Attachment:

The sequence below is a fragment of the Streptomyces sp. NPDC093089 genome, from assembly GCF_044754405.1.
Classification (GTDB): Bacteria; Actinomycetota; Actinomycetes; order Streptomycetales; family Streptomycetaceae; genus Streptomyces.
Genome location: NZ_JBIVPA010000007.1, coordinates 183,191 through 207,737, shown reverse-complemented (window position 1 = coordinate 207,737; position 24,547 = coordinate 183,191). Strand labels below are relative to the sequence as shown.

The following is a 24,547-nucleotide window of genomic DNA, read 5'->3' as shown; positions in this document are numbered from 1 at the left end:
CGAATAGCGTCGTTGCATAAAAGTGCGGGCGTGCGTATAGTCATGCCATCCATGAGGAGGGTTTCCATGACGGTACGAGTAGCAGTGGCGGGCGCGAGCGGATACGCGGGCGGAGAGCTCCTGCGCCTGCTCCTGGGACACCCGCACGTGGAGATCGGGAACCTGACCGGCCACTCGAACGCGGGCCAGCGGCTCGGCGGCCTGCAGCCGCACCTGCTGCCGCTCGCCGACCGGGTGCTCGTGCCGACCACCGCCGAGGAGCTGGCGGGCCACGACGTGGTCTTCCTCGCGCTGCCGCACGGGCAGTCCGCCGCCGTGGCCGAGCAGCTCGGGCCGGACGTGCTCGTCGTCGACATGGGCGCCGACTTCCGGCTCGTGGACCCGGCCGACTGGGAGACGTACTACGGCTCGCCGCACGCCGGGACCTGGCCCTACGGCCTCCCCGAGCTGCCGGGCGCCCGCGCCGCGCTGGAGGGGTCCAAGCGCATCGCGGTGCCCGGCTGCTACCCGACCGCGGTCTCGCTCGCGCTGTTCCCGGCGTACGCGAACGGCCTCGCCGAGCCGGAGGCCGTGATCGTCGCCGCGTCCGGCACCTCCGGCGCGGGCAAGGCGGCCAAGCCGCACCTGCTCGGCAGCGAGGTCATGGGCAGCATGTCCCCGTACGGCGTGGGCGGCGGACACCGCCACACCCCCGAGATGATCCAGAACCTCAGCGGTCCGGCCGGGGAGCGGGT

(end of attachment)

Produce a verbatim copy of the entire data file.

The sequence below is a fragment of the Streptomyces sp. NPDC093089 genome, from assembly GCF_044754405.1.
Classification (GTDB): Bacteria; Actinomycetota; Actinomycetes; order Streptomycetales; family Streptomycetaceae; genus Streptomyces.
Genome location: NZ_JBIVPA010000007.1, coordinates 183,191 through 207,737, shown reverse-complemented (window position 1 = coordinate 207,737; position 24,547 = coordinate 183,191). Strand labels below are relative to the sequence as shown.

The following is a 24,547-nucleotide window of genomic DNA, read 5'->3' as shown; positions in this document are numbered from 1 at the left end:
CGAATAGCGTCGTTGCATAAAAGTGCGGGCGTGCGTATAGTCATGCCATCCATGAGGAGGGTTTCCATGACGGTACGAGTAGCAGTGGCGGGCGCGAGCGGATACGCGGGCGGAGAGCTCCTGCGCCTGCTCCTGGGACACCCGCACGTGGAGATCGGGAACCTGACCGGCCACTCGAACGCGGGCCAGCGGCTCGGCGGCCTGCAGCCGCACCTGCTGCCGCTCGCCGACCGGGTGCTCGTGCCGACCACCGCCGAGGAGCTGGCGGGCCACGACGTGGTCTTCCTCGCGCTGCCGCACGGGCAGTCCGCCGCCGTGGCCGAGCAGCTCGGGCCGGACGTGCTCGTCGTCGACATGGGCGCCGACTTCCGGCTCGTGGACCCGGCCGACTGGGAGACGTACTACGGCTCGCCGCACGCCGGGACCTGGCCCTACGGCCTCCCCGAGCTGCCGGGCGCCCGCGCCGCGCTGGAGGGGTCCAAGCGCATCGCGGTGCCCGGCTGCTACCCGACCGCGGTCTCGCTCGCGCTGTTCCCGGCGTACGCGAACGGCCTCGCCGAGCCGGAGGCCGTGATCGTCGCCGCGTCCGGCACCTCCGGCGCGGGCAAGGCGGCCAAGCCGCACCTGCTCGGCAGCGAGGTCATGGGCAGCATGTCCCCGTACGGCGTGGGCGGCGGACACCGCCACACCCCCGAGATGATCCAGAACCTCAGCGGTCCGGCCGGGGAGCGGGT